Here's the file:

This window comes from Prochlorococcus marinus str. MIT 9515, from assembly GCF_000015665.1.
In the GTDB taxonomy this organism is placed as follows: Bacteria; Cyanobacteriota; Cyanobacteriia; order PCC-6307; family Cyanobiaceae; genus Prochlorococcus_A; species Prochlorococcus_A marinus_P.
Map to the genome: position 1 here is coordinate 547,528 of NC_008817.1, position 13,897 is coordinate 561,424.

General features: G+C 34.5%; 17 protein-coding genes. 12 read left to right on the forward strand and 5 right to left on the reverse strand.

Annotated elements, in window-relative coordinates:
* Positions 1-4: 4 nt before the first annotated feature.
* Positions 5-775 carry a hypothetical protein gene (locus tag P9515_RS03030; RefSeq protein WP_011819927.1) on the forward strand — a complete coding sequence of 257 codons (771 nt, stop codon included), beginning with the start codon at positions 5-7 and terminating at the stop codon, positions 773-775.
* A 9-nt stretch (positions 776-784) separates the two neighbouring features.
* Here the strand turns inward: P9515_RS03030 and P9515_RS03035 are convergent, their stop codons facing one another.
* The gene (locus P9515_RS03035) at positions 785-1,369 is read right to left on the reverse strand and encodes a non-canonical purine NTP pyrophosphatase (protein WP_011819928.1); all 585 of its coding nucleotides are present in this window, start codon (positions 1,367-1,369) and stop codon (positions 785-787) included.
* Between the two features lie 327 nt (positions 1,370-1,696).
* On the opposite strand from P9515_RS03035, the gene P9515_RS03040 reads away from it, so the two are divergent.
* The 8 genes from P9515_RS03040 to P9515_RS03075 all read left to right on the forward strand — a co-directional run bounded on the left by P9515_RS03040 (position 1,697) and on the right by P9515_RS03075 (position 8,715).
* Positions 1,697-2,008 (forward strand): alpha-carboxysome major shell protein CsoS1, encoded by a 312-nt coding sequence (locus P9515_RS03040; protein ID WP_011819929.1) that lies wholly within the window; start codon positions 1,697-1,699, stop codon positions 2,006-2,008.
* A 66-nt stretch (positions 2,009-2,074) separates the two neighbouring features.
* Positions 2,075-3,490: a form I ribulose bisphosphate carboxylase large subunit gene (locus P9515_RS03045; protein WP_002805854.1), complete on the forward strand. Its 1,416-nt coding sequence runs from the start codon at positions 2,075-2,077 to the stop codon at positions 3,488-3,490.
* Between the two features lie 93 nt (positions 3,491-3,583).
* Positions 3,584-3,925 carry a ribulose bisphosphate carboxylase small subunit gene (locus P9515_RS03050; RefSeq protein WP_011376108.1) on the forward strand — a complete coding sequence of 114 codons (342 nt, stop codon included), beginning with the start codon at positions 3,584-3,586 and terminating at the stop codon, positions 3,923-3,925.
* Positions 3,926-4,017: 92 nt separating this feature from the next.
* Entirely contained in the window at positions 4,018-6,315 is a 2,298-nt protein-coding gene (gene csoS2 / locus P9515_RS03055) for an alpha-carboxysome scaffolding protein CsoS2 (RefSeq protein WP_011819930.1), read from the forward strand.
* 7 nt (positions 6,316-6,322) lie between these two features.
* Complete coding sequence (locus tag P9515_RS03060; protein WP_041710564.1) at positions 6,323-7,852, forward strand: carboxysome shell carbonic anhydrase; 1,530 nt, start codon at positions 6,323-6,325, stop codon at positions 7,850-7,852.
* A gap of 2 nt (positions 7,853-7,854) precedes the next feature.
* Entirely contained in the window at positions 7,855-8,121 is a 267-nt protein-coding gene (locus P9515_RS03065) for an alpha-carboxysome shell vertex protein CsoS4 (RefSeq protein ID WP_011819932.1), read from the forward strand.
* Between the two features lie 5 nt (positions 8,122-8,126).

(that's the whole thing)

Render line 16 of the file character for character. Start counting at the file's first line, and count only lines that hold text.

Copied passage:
* Positions 2,075-3,490: a form I ribulose bisphosphate carboxylase large subunit gene (locus P9515_RS03045; protein WP_002805854.1), complete on the forward strand. Its 1,416-nt coding sequence runs from the start codon at positions 2,075-2,077 to the stop codon at positions 3,488-3,490.